3. It was in the year 1919 that the presumption now under discussion was added to section 657 (Stats. 1919, p. 141). Prior to 1919, the courts uniformly held that an order granting a new trial which did not of itself specify the grounds on which it was founded, would be deemed based on any tenable ground predicated in the notice of motion; "and when this [insufficiency of the evidence] is made one of the grounds of the motion, although other grounds are also presented, if the order does not by direct language exclude this from the grounds upon which the motion is granted, it will be assumed that it was one of the grounds for making the order, and the order will accordingly be affirmed. This rule rests upon the proposition that error is to be affirmatively shown and will not be presumed; that if the order is in general terms, and can be sustained upon any of the grounds presented therefor, it will be assumed here, in its support, that it was made upon that ground." ( Newman v. Overland Pac. Ry. Co., (1901) supra, 132 Cal. 73, 74, 75; see, also, Rahmel v. Rost, (1918) 178 Cal. 15, 16 [ 171 P. 1068].) The rule is still the same except only as it has been modified by the amendment of 1919 to said section 657 of the Code of Civil Procedure. ( Tasker v. Cochrane, (1928) 94 Cal.App. 361, 363 [ 271 P. 503]; Petroff v. Nunes, (1934) 136 Cal.App. 416, 423 [ 29 P.2d 293]; Lucerne Country Club v. Beal, (1937) 21 Cal.App. (2d) 121, 124 [ 68 P.2d 408].) As we have heretofore suggested, the amendment of 1919 by its terms creates the requirement for specification of the ground in the order only where such ground is "insufficiency of the evidence to sustain the verdict" and does not purport to make a similar statutory modification of the law applicable to an order based on insufficiency of the evidence to sustain the "decision", which is specifically mentioned, separately and distinctly from "verdict", in subdivision 6 of said section. The maxim "expressio unius est exclusio alterius" is applicable here. "The expression of one thing is exclusive when it is creative, or in derogation of some existing law." (23 Cal. Jur. 740; 2 Lewis Sutherland's Statutory Construction, sec. 491; San Joaquin etc. Irr. Co. v. Stevinson, (1912) 164 Cal. 221, 234 [ 128 P. 924].)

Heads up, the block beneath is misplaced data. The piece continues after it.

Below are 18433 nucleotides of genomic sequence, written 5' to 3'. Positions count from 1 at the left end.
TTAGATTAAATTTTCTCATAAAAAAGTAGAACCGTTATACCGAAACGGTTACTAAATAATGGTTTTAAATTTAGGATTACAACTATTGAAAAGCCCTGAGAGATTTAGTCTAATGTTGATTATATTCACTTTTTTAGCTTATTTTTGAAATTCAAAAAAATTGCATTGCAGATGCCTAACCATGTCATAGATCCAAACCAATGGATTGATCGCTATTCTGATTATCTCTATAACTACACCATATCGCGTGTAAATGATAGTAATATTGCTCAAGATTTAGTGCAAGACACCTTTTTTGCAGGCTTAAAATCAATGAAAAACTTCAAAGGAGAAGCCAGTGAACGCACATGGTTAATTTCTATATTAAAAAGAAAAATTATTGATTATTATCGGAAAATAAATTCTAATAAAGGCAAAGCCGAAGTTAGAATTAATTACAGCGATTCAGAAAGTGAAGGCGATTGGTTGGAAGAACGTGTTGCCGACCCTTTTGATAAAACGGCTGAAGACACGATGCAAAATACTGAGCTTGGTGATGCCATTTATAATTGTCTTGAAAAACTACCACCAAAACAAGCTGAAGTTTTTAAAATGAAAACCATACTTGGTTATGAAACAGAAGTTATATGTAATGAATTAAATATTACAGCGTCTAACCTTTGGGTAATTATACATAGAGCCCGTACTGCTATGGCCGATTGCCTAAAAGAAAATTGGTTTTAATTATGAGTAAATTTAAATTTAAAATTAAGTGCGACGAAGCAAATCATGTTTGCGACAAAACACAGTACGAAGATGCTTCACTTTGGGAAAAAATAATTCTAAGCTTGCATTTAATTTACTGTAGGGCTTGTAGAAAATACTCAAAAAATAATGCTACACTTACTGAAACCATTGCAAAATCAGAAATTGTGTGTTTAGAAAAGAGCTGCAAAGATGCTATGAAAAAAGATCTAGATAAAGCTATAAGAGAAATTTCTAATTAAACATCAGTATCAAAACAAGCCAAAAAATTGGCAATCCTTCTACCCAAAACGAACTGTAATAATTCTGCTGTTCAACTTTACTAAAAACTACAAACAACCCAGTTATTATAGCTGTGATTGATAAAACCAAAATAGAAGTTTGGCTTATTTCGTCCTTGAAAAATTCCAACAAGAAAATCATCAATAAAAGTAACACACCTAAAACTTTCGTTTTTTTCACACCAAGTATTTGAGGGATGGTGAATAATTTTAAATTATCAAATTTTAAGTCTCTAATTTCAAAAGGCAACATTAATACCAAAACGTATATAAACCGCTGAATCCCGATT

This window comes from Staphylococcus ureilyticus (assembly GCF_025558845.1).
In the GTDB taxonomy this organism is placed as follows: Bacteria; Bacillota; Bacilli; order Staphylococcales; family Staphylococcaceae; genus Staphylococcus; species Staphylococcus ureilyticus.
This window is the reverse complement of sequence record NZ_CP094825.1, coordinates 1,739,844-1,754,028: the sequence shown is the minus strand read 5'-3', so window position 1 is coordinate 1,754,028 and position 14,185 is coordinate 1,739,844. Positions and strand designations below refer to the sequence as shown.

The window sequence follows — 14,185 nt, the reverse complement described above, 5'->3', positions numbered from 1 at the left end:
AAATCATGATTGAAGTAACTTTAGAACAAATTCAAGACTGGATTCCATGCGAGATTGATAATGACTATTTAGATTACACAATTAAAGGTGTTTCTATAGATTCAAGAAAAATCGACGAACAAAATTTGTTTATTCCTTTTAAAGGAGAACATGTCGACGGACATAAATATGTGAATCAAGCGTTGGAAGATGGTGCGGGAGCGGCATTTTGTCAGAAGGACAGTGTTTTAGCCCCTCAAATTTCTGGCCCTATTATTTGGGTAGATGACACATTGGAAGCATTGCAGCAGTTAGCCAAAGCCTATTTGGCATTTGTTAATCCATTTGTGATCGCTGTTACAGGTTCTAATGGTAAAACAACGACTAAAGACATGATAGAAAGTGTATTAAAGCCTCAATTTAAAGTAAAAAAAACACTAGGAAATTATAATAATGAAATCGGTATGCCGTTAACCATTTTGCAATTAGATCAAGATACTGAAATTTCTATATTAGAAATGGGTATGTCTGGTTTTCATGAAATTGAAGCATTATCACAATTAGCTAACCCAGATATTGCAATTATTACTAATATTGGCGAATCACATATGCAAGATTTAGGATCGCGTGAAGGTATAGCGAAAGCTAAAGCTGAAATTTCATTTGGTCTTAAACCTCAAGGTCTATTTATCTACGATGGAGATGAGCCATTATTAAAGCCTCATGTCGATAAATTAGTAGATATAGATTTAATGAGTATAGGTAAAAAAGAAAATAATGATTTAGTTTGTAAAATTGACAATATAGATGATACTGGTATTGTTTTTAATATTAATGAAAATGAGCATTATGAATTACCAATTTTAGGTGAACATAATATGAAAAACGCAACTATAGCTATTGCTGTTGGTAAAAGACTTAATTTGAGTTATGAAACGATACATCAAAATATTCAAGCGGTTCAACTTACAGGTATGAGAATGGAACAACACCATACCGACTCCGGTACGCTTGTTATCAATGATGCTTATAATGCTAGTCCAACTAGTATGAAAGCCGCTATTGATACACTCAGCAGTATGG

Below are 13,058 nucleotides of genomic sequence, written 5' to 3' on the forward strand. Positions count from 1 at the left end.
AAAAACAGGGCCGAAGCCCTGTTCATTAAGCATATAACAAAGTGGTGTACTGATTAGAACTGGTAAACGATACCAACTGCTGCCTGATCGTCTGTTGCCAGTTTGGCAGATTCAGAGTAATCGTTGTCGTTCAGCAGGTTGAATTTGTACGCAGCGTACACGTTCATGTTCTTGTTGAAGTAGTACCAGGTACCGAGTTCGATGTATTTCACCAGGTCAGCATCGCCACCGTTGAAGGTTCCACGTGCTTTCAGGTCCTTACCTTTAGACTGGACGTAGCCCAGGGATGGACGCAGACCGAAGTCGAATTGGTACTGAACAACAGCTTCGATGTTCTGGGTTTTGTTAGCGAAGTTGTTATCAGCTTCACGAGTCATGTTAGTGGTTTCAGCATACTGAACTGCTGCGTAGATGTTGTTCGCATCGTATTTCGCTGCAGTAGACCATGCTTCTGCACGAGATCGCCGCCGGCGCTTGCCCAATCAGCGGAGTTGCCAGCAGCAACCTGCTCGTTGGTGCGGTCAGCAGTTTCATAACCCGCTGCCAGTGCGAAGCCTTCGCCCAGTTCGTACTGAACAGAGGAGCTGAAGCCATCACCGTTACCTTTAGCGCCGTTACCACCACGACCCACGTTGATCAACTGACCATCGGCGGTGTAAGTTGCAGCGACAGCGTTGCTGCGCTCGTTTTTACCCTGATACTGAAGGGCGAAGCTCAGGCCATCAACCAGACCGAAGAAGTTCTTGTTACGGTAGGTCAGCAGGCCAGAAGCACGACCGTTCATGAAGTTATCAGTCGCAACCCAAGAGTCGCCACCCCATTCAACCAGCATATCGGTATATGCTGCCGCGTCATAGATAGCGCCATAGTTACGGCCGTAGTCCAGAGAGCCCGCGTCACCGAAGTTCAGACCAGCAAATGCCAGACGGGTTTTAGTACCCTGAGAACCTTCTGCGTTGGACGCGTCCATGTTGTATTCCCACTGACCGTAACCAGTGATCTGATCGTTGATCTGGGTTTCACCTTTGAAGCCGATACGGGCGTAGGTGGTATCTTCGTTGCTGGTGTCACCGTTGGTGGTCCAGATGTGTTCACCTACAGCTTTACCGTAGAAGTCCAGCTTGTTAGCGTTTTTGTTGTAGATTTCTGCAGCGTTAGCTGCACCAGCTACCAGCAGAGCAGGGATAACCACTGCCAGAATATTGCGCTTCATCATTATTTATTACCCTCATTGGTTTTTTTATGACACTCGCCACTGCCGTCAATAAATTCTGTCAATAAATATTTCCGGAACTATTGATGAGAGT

While there are decisions (see Berkowitz v. Wolfberg, (1935) 5 Cal.App. (2d) 705 [ 48 P.2d 723]; Lucerne Country Club v. Beal, (1937) supra, 21 Cal.App. (2d) 121), in which it has apparently been assumed that the amendment of 1919 to section 657 affected orders granting a new trial on the ground of insufficiency of the evidence to sustain the decision, in none of the cases which have come to our attention has the question to which our consideration is directed been discussed. We therefore do not regard those cases as adjudicating the proposition of law which we have determined.
 Appellant also complains of the fact that in the order granting defendant's motion for a new trial the court included a purported amendment to its findings of fact. Such amendment, if effective at all, would introduce an ambiguity or conflict in the findings as by it the court attempted to sustain an affirmative defense which if covered at all by the general findings appears to have been negatived therein. Had the judgment been changed in harmony with such attempted new finding, it might have been argued that in spite of the general language of the order granting a new trial the court had intended, and perhaps accomplished, an amendment of its decision and judgment, and, thereupon, a denial of the motion for a new trial. (See Garcia v. Bechtol, (1933) 134 Cal.App. 615 [ 25 P.2d 987]; Bureau of Welfare v. Drapeau, (1937) 21 Cal.App. (2d) 138 [ 68 P.2d 998].) The record before us, however, is unmistakable: the judgment was vacated "in whole" and a new trial was granted. The effect of a general order granting a new trial is to "place the parties in the position they held before any trial had been had" ( Kent v. Williams, (1905) 146 Cal. 3, 7 [ 79 P. 527]; Bloomquist v. Haley, (1928) 204 Cal. 258, 261 [ 268 P. 364]; Mitchell v. Rasey, (1934) 139 Cal.App. 350, 353 [ 33 P.2d 1056]); the attempted amendment to the findings of fact is therefore futile and incapable of prejudicing appellant.
The order appealed from is affirmed, respondent to recover its costs on appeal.
Shaw, P.J., and Bishop, J., concurred.